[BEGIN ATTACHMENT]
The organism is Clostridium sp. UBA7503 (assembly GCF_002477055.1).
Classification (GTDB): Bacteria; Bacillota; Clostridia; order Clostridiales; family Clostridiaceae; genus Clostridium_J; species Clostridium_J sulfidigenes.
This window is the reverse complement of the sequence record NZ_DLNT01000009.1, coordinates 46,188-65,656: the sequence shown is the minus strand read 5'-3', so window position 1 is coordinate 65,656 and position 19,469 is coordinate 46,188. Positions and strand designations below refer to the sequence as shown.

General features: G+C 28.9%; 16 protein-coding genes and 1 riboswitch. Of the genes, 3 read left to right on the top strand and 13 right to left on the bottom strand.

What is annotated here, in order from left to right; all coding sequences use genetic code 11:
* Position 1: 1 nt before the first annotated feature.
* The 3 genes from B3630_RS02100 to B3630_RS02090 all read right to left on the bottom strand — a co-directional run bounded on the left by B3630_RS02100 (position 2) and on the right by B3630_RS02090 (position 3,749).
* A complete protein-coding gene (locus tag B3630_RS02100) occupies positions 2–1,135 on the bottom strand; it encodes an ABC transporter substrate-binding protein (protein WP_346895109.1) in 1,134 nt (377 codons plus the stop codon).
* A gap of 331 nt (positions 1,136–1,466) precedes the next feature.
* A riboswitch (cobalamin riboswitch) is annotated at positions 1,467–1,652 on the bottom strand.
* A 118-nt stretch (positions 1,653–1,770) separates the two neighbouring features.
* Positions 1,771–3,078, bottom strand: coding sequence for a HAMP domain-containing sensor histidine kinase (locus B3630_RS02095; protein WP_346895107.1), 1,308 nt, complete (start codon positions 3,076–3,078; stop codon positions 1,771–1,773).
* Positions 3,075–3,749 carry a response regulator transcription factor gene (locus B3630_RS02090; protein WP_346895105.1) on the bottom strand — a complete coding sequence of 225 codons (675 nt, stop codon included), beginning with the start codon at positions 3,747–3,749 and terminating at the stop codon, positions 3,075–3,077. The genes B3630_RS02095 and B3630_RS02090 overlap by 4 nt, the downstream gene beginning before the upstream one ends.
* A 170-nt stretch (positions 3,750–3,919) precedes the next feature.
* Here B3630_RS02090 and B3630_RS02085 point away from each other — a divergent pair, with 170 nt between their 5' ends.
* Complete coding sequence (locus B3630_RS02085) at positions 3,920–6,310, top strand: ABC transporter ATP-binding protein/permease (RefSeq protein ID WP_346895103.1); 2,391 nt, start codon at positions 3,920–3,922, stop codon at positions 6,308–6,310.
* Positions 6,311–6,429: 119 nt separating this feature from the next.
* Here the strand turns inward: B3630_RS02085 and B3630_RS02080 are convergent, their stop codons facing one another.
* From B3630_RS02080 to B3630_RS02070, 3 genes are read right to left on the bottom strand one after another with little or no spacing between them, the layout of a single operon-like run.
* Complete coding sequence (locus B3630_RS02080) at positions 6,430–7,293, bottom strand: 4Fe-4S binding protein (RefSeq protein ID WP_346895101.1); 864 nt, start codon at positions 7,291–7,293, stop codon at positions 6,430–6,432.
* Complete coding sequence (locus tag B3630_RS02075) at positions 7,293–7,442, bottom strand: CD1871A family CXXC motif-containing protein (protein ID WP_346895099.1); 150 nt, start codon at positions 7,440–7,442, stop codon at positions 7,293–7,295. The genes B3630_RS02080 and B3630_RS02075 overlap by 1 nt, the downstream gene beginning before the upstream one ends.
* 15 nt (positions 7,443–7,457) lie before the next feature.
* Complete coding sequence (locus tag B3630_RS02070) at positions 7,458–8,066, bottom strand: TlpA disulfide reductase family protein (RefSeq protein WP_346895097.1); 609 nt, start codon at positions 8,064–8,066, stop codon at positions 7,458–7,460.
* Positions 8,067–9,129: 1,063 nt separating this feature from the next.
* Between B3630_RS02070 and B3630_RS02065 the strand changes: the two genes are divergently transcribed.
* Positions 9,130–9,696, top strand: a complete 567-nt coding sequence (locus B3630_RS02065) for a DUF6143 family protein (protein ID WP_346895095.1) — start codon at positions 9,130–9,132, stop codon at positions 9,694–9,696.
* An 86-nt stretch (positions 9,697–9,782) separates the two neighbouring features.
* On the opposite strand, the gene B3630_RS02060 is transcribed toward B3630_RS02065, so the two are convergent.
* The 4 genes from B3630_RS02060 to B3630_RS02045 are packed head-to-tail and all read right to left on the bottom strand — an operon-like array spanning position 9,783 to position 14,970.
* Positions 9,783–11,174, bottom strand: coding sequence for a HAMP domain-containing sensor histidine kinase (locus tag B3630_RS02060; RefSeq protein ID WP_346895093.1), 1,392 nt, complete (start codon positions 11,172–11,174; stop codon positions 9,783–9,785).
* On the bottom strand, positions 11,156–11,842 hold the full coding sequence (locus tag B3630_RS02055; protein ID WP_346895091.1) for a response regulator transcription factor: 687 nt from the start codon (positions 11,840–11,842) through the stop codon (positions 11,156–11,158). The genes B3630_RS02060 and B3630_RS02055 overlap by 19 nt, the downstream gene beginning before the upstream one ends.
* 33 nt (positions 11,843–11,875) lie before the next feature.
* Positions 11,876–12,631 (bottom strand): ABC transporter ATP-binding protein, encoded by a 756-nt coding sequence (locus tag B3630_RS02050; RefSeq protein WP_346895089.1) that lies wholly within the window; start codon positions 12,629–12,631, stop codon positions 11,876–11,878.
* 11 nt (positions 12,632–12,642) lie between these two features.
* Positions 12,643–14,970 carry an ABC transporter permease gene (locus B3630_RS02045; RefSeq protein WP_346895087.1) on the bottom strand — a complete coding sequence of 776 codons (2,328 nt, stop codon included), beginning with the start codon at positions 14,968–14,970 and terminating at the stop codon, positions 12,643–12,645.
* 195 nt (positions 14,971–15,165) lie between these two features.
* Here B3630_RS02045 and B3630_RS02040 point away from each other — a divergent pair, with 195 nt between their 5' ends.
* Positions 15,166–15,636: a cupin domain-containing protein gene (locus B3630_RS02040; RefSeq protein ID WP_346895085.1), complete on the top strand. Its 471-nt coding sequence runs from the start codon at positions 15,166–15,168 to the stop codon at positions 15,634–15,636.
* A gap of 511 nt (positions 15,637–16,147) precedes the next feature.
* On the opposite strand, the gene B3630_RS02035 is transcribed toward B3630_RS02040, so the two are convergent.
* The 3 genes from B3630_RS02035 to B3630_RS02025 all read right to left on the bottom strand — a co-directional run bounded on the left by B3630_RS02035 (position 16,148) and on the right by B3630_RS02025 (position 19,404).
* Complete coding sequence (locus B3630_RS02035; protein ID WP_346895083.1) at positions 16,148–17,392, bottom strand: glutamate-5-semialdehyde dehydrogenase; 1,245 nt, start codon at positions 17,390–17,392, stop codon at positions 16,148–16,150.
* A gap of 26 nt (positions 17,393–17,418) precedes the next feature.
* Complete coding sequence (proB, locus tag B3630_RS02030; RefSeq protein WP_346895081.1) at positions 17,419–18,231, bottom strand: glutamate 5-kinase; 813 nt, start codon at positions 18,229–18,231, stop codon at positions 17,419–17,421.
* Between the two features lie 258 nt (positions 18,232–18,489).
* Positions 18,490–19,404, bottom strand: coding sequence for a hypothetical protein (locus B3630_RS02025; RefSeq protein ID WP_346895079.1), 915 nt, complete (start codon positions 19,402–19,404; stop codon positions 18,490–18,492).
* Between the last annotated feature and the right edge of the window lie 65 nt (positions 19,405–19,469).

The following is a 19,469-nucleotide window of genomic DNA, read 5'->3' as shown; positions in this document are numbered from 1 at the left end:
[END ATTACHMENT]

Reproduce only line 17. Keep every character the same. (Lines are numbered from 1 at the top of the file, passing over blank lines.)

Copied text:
* Positions 6,311–6,429: 119 nt separating this feature from the next.